SQL and the like

Dave Ballantyne's blog. Freelance SQL Server database designer and developer at Clear Sky SQL

March 2010 - Posts

Cross Apply Ambiguity

Cross apply (and outer apply)  are a very welcome addition to the TSQL language.  However, today after a few hours of head scratching, I have found an simple issue which could cause big big problems.

What would you expect from this statement ?

select * 
  from sys.objects b    
  join sys.objects a
    on a.object_id = object_id

No prizes for guessing SQL server errors with “Ambiguous column name 'object_id'”.

What would you expect from this statement ?

Select * 
  from sys.objects a
  cross apply( Select * 
                from sys.objects b where b.object_id = object_id) as c

Surprisingly, perhaps, the result is a cross join of sys.objects.  Well, what happened there ?

If you look at the apply statement, within the where clause, only one of the conditions is qualified with a table name.  This meant that is has be interpreted as “b.object_id = b.object_id” causing the cross apply to have no join the the parent sys.objects table and causing the cross join.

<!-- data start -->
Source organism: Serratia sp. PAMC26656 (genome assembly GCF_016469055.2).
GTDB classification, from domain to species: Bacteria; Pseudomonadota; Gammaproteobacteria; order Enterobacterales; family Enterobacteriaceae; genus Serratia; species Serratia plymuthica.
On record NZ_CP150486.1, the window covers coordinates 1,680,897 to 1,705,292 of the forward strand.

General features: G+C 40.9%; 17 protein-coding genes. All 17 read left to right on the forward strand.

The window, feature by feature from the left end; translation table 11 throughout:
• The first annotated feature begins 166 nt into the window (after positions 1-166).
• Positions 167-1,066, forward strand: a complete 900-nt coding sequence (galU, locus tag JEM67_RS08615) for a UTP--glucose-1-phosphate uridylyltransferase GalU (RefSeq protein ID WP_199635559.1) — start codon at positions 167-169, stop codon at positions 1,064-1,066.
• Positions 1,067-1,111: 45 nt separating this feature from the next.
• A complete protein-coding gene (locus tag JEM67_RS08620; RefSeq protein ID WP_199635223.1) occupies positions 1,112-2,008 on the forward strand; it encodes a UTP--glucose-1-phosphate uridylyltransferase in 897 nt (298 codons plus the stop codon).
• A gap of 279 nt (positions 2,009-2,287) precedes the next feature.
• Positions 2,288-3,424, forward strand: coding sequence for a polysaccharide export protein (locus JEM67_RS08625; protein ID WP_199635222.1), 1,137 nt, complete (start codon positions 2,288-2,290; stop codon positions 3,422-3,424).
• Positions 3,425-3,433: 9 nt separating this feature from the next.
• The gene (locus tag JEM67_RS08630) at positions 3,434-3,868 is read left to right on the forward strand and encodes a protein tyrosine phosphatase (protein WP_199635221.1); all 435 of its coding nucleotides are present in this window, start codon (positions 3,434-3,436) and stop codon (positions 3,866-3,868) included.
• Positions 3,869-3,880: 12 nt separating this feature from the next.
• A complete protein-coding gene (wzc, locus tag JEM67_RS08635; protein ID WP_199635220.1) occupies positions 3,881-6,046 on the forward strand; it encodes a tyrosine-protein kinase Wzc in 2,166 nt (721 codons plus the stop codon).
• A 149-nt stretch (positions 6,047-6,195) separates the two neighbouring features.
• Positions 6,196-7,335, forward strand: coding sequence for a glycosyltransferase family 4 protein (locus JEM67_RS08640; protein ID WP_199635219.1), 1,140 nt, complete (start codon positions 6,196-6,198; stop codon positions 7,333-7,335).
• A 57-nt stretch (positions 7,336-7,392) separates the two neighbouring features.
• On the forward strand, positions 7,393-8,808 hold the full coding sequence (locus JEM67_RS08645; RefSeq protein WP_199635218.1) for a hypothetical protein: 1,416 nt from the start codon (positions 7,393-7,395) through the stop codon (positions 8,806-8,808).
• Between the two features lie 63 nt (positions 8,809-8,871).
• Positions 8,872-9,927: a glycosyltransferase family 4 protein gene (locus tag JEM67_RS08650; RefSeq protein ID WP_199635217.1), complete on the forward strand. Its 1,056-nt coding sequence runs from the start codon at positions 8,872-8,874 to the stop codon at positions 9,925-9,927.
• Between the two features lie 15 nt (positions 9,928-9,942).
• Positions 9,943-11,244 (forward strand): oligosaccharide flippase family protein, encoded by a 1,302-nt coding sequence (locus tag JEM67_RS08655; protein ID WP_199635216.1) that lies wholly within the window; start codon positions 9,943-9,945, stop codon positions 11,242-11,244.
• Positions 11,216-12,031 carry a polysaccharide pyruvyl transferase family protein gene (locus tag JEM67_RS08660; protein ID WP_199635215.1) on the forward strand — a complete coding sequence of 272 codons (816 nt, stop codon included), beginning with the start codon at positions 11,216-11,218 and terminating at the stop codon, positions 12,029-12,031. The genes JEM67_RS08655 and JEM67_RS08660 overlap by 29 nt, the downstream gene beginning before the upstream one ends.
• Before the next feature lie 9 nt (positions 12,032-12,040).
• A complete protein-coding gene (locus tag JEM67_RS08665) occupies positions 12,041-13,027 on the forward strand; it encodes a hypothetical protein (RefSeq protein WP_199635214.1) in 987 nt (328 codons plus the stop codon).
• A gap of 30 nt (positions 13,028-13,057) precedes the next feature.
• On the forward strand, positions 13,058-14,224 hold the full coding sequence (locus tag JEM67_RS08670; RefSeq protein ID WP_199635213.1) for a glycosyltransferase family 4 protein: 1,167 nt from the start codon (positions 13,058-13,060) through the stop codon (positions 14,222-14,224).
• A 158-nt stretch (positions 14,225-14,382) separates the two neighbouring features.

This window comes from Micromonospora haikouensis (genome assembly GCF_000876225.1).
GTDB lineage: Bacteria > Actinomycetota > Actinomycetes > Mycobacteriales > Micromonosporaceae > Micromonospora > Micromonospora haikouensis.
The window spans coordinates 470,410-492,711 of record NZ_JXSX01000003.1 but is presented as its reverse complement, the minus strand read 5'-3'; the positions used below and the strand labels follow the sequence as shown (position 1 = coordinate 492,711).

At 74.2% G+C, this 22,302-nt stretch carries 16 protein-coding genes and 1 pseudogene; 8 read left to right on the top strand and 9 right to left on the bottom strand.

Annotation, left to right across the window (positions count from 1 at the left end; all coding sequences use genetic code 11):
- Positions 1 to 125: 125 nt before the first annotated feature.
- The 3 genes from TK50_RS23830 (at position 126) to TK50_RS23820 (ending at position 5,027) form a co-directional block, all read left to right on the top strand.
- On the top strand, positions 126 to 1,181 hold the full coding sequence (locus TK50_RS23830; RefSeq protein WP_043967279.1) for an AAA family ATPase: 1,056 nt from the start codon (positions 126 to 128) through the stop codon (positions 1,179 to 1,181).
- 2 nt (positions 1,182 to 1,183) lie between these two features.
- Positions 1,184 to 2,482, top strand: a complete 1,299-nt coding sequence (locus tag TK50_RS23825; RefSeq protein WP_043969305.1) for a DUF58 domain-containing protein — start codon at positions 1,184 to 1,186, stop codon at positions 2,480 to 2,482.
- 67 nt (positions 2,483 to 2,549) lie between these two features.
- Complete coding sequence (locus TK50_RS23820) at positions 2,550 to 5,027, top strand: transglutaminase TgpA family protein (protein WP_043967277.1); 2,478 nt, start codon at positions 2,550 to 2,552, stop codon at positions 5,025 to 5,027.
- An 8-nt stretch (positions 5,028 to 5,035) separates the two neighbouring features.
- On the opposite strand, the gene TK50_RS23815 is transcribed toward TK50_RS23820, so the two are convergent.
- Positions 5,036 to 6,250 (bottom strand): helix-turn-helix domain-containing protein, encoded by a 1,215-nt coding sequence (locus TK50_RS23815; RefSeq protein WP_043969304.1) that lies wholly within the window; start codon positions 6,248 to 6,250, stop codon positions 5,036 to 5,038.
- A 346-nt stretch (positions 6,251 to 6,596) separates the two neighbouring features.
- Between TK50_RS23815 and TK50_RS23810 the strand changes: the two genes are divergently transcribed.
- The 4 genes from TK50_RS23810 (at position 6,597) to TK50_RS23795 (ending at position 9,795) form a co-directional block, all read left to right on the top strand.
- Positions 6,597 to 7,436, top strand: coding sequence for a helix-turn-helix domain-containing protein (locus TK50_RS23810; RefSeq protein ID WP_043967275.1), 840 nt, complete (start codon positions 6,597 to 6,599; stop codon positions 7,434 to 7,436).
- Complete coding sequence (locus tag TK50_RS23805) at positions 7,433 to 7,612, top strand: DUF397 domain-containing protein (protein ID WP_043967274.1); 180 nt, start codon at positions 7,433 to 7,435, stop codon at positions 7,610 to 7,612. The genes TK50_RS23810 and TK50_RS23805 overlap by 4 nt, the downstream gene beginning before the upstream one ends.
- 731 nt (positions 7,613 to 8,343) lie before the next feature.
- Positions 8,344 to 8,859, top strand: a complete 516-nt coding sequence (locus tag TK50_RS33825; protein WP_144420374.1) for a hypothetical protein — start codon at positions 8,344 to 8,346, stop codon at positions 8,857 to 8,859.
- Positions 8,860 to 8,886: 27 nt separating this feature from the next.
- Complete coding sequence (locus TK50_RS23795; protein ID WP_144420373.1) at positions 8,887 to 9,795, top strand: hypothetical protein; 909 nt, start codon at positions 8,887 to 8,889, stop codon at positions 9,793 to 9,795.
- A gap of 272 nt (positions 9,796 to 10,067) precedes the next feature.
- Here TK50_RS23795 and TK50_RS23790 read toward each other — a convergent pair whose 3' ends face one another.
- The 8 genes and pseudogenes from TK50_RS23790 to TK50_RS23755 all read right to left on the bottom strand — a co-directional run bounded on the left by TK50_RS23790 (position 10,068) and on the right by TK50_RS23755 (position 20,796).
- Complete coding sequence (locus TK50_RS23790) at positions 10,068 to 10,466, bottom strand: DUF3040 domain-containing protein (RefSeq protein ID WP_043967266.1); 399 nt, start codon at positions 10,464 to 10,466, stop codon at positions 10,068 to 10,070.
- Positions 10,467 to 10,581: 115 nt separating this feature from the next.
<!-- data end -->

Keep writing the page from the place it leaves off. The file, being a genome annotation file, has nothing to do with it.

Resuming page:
The fix is , obviously, simple

Select * 
  from sys.objects a
  cross apply( Select * 
                from sys.objects b where b.object_id = a.object_id) as c

So why no “Ambiguous column name ” error ?  I’ve raised a connect item on this issue here.

Output = MAXDOP 1

It is widely know that data modifications on table variables do not support parallelism, Peter Larsson has a good example of that here .  Whilst tracking down a performance issue,  I saw that using the OUTPUT clause also causes parallelism to not be used.

By way of example,  first lets create two tables with a simple parent and child (one to one) relationship, and then populate them with 100,000 rows.

Drop table Parent
Drop table Child
go
create table
Parent
(
id integer identity Primary Key,
data1 char(255)
)

Create Table Child
(
id integer Primary Key
)
go
insert into
Parent(data1)
Select top 1000000 NULL
from sys.columns a cross join sys.columns b

insert into Child
Select id from Parent
go

If we then execute

update Parent 
set data1 =''
from Parent
join Child on Parent.Id = Child.Id
where Parent.Id %100 =1
and Child.id %100 =1

We should see an execution plan using parallelism such as

Parrelel1

 

However,  if the OUTPUT clause is now used

update Parent 
set data1 =''
output inserted.id
from Parent
join Child on Parent.Id = Child.Id
where Parent.Id %100 =1
and Child.id %100 =1

 

The execution plan shows that Parallelism was not used

Parrelel2

Make of that what you will, but i thought that this was a pretty unexpected outcome.

 

Update : Laurence Hoff has mailed me to note that when the OUTPUT results are captured to a temporary table using the INTO clause,  then parallelism is used.  Naturally if you use a table variable then there is still no parallelism